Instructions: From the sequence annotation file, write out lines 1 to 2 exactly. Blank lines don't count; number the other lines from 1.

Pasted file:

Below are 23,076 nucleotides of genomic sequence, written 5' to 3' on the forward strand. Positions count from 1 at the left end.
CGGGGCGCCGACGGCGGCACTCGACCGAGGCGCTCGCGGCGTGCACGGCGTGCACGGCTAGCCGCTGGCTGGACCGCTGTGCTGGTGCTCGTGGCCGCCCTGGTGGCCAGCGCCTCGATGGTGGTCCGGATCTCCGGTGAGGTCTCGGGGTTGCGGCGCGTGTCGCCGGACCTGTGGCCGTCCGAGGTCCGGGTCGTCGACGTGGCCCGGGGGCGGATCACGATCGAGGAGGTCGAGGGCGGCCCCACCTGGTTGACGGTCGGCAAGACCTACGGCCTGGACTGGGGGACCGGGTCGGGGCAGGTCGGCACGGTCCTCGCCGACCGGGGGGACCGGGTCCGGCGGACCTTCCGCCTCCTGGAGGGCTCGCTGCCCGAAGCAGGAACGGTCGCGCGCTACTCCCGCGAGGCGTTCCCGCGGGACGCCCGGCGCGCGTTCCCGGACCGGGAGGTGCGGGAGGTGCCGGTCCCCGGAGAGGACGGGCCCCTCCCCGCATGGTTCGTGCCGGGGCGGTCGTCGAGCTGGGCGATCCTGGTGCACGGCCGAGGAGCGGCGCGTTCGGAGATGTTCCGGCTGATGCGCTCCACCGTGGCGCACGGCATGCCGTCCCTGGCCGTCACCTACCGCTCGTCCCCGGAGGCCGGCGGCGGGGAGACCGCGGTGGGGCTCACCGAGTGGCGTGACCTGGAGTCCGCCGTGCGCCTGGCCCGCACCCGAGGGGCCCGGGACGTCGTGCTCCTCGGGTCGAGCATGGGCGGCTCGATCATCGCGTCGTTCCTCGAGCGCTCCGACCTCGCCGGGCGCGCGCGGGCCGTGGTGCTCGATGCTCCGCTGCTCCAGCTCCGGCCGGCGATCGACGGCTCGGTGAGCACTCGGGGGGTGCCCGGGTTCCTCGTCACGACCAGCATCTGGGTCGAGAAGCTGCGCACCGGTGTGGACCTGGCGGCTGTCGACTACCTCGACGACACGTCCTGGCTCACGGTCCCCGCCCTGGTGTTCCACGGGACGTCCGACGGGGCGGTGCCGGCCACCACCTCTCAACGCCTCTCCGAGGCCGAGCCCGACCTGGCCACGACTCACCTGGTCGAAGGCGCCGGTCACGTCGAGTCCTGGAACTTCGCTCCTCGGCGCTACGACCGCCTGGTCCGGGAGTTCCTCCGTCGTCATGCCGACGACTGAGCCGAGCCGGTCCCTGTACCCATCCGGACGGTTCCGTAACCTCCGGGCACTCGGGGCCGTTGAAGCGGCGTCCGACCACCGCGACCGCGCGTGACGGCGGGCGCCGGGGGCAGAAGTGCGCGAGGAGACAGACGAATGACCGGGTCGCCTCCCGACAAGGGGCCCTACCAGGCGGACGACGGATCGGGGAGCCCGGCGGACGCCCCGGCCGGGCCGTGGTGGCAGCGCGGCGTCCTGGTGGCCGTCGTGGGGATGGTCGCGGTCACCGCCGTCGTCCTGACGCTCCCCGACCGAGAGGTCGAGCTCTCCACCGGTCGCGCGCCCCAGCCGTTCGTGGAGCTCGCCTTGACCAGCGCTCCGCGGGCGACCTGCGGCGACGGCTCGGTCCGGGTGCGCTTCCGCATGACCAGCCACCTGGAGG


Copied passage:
Below are 23,076 nucleotides of genomic sequence, written 5' to 3' on the forward strand. Positions count from 1 at the left end.
CGGGGCGCCGACGGCGGCACTCGACCGAGGCGCTCGCGGCGTGCACGGCGTGCACGGCTAGCCGCTGGCTGGACCGCTGTGCTGGTGCTCGTGGCCGCCCTGGTGGCCAGCGCCTCGATGGTGGTCCGGATCTCCGGTGAGGTCTCGGGGTTGCGGCGCGTGTCGCCGGACCTGTGGCCGTCCGAGGTCCGGGTCGTCGACGTGGCCCGGGGGCGGATCACGATCGAGGAGGTCGAGGGCGGCCCCACCTGGTTGACGGTCGGCAAGACCTACGGCCTGGACTGGGGGACCGGGTCGGGGCAGGTCGGCACGGTCCTCGCCGACCGGGGGGACCGGGTCCGGCGGACCTTCCGCCTCCTGGAGGGCTCGCTGCCCGAAGCAGGAACGGTCGCGCGCTACTCCCGCGAGGCGTTCCCGCGGGACGCCCGGCGCGCGTTCCCGGACCGGGAGGTGCGGGAGGTGCCGGTCCCCGGAGAGGACGGGCCCCTCCCCGCATGGTTCGTGCCGGGGCGGTCGTCGAGCTGGGCGATCCTGGTGCACGGCCGAGGAGCGGCGCGTTCGGAGATGTTCCGGCTGATGCGCTCCACCGTGGCGCACGGCATGCCGTCCCTGGCCGTCACCTACCGCTCGTCCCCGGAGGCCGGCGGCGGGGAGACCGCGGTGGGGCTCACCGAGTGGCGTGACCTGGAGTCCGCCGTGCGCCTGGCCCGCACCCGAGGGGCCCGGGACGTCGTGCTCCTCGGGTCGAGCATGGGCGGCTCGATCATCGCGTCGTTCCTCGAGCGCTCCGACCTCGCCGGGCGCGCGCGGGCCGTGGTGCTCGATGCTCCGCTGCTCCAGCTCCGGCCGGCGATCGACGGCTCGGTGAGCACTCGGGGGGTGCCCGGGTTCCTCGTCACGACCAGCATCTGGGTCGAGAAGCTGCGCACCGGTGTGGACCTGGCGGCTGTCGACTACCTCGACGACACGTCCTGGCTCACGGTCCCCGCCCTGGTGTTCCACGGGACGTCCGACGGGGCGGTGCCGGCCACCACCTCTCAACGCCTCTCCGAGGCCGAGCCCGACCTGGCCACGACTCACCTGGTCGAAGGCGCCGGTCACGTCGAGTCCTGGAACTTCGCTCCTCGGCGCTACGACCGCCTGGTCCGGGAGTTCCTCCGTCGTCATGCCGACGACTGAGCCGAGCCGGTCCCTGTACCCATCCGGACGGTTCCGTAACCTCCGGGCACTCGGGGCCGTTGAAGCGGCGTCCGACCACCGCGACCGCGCGTGACGGCGGGCGCCGGGGGCAGAAGTGCGCGAGGAGACAGACGAATGACCGGGTCGCCTCCCGACAAGGGGCCCTACCAGGCGGACGACGGATCGGGGAGCCCGGCGGACGCCCCGGCCGGGCCGTGGTGGCAGCGCGGCGTCCTGGTGGCCGTCGTGGGGATGGTCGCGGTCACCGCCGTCGTCCTGACGCTCCCCGACCGAGAGGTCGAGCTCTCCACCGGTCGCGCGCCCCAGCCGTTCGTGGAGCTCGCCTTGACCAGCGCTCCGCGGGCGACCTGCGGCGACGGCTCGGTCCGGGTGCGCTTCCGCATGACCAGCCACCTGGAGG